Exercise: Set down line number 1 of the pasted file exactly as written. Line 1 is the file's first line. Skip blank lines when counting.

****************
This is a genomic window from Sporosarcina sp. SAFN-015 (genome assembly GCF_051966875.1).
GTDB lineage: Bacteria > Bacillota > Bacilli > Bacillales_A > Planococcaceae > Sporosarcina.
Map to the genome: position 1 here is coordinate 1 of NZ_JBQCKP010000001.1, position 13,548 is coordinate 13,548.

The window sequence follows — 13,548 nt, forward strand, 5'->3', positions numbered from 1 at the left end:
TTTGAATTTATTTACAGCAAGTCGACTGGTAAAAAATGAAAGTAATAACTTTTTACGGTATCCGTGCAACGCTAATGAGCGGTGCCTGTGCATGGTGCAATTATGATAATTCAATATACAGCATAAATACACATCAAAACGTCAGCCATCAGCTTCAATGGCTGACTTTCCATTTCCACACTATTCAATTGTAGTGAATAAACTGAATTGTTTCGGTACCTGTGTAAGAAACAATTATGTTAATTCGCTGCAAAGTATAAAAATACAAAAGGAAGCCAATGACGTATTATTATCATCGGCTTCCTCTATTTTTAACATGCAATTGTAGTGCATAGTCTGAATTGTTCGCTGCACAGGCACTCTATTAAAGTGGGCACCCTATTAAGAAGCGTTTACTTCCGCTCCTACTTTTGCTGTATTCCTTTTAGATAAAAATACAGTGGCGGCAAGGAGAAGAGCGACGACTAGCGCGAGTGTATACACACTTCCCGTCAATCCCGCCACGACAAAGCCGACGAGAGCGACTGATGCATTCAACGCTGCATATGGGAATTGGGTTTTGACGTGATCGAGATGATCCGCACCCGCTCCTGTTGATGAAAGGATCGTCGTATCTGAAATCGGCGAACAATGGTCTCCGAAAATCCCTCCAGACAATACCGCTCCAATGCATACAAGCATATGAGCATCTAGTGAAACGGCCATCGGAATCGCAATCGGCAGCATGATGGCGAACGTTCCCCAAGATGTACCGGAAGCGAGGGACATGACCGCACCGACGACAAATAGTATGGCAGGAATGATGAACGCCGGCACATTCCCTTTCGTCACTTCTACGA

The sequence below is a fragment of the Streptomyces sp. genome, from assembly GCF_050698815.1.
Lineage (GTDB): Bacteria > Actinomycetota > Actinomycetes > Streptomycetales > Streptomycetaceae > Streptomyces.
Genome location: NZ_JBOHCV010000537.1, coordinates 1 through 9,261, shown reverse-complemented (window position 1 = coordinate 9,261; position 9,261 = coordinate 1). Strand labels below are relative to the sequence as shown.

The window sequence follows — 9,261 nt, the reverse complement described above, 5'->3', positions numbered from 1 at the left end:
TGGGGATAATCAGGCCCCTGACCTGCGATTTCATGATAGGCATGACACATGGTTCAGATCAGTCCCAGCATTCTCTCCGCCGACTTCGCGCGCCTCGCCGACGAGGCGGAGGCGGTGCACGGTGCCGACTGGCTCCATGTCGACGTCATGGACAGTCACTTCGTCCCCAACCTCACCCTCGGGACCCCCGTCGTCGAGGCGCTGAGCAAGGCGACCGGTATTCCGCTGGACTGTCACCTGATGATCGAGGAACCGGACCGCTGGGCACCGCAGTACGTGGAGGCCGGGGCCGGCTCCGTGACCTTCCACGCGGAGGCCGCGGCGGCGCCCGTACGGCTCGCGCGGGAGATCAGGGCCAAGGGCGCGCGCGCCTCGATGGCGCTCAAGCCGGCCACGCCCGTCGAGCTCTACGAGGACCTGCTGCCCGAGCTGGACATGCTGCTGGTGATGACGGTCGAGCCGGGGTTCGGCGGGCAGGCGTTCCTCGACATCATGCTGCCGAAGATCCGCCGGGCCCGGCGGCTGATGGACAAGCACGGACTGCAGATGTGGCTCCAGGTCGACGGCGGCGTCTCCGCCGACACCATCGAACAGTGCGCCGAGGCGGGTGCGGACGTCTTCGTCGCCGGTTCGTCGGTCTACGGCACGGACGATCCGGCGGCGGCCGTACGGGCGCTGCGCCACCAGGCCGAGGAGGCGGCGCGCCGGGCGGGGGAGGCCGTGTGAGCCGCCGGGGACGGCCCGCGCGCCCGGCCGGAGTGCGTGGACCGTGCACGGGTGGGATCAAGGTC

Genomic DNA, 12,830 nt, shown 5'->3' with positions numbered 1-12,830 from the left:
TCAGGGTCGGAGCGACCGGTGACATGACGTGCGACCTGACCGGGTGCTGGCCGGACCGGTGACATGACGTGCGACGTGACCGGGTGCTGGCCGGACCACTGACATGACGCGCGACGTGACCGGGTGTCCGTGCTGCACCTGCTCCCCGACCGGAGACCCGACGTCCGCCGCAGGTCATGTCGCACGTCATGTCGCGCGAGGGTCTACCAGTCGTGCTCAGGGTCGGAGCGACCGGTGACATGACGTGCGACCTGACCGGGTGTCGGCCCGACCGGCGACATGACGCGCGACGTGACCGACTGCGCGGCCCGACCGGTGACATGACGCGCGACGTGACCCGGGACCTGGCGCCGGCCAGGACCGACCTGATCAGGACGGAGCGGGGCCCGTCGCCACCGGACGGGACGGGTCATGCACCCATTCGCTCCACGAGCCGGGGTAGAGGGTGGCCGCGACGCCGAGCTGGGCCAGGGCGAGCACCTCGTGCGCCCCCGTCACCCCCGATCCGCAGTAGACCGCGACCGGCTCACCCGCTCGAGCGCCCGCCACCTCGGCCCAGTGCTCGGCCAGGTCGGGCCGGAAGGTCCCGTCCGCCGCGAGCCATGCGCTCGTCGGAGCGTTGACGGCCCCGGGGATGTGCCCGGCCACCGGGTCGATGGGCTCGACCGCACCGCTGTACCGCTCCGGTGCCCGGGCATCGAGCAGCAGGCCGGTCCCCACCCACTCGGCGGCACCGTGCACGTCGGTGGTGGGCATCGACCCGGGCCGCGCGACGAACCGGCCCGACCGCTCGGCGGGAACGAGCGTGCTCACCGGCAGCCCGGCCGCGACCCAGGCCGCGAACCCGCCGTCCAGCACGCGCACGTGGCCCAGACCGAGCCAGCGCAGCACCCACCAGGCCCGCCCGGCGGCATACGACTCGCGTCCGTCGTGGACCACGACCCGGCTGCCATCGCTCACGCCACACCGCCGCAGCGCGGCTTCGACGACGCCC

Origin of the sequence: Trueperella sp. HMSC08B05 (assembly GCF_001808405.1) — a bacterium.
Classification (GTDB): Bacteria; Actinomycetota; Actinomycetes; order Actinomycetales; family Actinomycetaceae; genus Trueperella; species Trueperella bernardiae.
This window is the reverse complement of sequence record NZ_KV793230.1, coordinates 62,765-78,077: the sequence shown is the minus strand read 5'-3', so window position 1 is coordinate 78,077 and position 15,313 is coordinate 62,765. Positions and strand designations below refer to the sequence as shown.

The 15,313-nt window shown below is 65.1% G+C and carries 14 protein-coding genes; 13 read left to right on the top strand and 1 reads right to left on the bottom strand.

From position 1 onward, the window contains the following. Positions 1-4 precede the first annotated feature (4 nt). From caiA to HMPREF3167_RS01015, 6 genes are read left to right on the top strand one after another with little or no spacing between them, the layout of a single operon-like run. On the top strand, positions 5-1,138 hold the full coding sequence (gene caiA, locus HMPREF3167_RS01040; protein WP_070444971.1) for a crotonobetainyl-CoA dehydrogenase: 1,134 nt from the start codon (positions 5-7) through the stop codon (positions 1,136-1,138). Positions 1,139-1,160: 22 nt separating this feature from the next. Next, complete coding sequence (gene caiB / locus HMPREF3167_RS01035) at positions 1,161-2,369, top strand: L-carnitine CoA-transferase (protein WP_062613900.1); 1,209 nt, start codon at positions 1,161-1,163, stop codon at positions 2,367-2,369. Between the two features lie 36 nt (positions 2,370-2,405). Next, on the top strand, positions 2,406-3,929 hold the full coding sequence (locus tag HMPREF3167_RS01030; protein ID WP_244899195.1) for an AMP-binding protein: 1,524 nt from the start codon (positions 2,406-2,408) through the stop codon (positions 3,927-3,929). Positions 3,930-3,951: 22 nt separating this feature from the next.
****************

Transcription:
This is a genomic window from Sporosarcina sp. SAFN-015 (genome assembly GCF_051966875.1).